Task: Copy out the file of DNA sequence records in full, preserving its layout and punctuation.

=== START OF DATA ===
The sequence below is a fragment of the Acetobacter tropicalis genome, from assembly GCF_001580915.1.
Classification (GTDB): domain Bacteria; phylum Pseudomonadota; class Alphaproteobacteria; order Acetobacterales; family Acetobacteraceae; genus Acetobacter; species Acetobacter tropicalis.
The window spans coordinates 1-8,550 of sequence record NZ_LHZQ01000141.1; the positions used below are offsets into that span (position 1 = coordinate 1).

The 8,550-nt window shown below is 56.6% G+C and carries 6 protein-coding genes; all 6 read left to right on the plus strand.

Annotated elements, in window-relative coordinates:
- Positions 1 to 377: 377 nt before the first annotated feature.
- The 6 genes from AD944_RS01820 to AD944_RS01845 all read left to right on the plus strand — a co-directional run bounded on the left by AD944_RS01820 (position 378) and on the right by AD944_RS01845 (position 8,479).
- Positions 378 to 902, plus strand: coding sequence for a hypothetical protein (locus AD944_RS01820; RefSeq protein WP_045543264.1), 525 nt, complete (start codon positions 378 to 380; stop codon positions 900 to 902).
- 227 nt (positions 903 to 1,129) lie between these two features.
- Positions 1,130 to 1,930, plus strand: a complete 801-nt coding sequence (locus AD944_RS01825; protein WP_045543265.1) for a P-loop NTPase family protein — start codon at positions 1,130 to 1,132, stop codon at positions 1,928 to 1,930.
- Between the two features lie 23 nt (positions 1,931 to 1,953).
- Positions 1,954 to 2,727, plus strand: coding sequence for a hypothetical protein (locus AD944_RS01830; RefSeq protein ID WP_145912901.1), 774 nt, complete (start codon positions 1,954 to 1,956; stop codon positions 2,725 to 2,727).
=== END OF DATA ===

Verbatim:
The sequence below is a fragment of the Acetobacter tropicalis genome, from assembly GCF_001580915.1.
Classification (GTDB): domain Bacteria; phylum Pseudomonadota; class Alphaproteobacteria; order Acetobacterales; family Acetobacteraceae; genus Acetobacter; species Acetobacter tropicalis.
The window spans coordinates 1-8,550 of sequence record NZ_LHZQ01000141.1; the positions used below are offsets into that span (position 1 = coordinate 1).

The 8,550-nt window shown below is 56.6% G+C and carries 6 protein-coding genes; all 6 read left to right on the plus strand.

Annotated elements, in window-relative coordinates:
- Positions 1 to 377: 377 nt before the first annotated feature.
- The 6 genes from AD944_RS01820 to AD944_RS01845 all read left to right on the plus strand — a co-directional run bounded on the left by AD944_RS01820 (position 378) and on the right by AD944_RS01845 (position 8,479).
- Positions 378 to 902, plus strand: coding sequence for a hypothetical protein (locus AD944_RS01820; RefSeq protein WP_045543264.1), 525 nt, complete (start codon positions 378 to 380; stop codon positions 900 to 902).
- 227 nt (positions 903 to 1,129) lie between these two features.
- Positions 1,130 to 1,930, plus strand: a complete 801-nt coding sequence (locus AD944_RS01825; protein WP_045543265.1) for a P-loop NTPase family protein — start codon at positions 1,130 to 1,132, stop codon at positions 1,928 to 1,930.
- Between the two features lie 23 nt (positions 1,931 to 1,953).
- Positions 1,954 to 2,727, plus strand: coding sequence for a hypothetical protein (locus AD944_RS01830; RefSeq protein ID WP_145912901.1), 774 nt, complete (start codon positions 1,954 to 1,956; stop codon positions 2,725 to 2,727).